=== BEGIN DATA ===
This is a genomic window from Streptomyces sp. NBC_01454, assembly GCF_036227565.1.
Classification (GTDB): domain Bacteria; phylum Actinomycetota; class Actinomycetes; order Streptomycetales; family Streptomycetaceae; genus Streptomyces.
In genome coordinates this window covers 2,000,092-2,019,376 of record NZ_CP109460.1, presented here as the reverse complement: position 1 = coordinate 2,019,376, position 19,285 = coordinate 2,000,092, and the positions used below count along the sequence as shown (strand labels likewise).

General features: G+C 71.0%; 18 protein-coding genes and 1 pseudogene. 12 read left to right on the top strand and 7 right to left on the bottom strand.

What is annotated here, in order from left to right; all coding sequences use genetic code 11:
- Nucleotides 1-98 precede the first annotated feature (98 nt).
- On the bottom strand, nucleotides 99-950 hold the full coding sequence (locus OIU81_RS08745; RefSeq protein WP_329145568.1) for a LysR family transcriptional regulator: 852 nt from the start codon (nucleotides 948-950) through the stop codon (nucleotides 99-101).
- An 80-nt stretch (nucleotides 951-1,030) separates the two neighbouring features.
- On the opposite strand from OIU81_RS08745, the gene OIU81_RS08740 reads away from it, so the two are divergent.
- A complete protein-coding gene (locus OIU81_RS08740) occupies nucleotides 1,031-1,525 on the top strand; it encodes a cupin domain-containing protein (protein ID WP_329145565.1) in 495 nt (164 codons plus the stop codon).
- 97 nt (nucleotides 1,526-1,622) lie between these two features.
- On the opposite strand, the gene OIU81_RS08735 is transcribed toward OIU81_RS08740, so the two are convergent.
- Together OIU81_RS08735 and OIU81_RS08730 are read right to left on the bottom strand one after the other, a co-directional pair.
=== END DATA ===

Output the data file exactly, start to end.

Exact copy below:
This is a genomic window from Streptomyces sp. NBC_01454, assembly GCF_036227565.1.
Classification (GTDB): domain Bacteria; phylum Actinomycetota; class Actinomycetes; order Streptomycetales; family Streptomycetaceae; genus Streptomyces.
In genome coordinates this window covers 2,000,092-2,019,376 of record NZ_CP109460.1, presented here as the reverse complement: position 1 = coordinate 2,019,376, position 19,285 = coordinate 2,000,092, and the positions used below count along the sequence as shown (strand labels likewise).

General features: G+C 71.0%; 18 protein-coding genes and 1 pseudogene. 12 read left to right on the top strand and 7 right to left on the bottom strand.

What is annotated here, in order from left to right; all coding sequences use genetic code 11:
- Nucleotides 1-98 precede the first annotated feature (98 nt).
- On the bottom strand, nucleotides 99-950 hold the full coding sequence (locus OIU81_RS08745; RefSeq protein WP_329145568.1) for a LysR family transcriptional regulator: 852 nt from the start codon (nucleotides 948-950) through the stop codon (nucleotides 99-101).
- An 80-nt stretch (nucleotides 951-1,030) separates the two neighbouring features.
- On the opposite strand from OIU81_RS08745, the gene OIU81_RS08740 reads away from it, so the two are divergent.
- A complete protein-coding gene (locus OIU81_RS08740) occupies nucleotides 1,031-1,525 on the top strand; it encodes a cupin domain-containing protein (protein ID WP_329145565.1) in 495 nt (164 codons plus the stop codon).
- 97 nt (nucleotides 1,526-1,622) lie between these two features.
- On the opposite strand, the gene OIU81_RS08735 is transcribed toward OIU81_RS08740, so the two are convergent.
- Together OIU81_RS08735 and OIU81_RS08730 are read right to left on the bottom strand one after the other, a co-directional pair.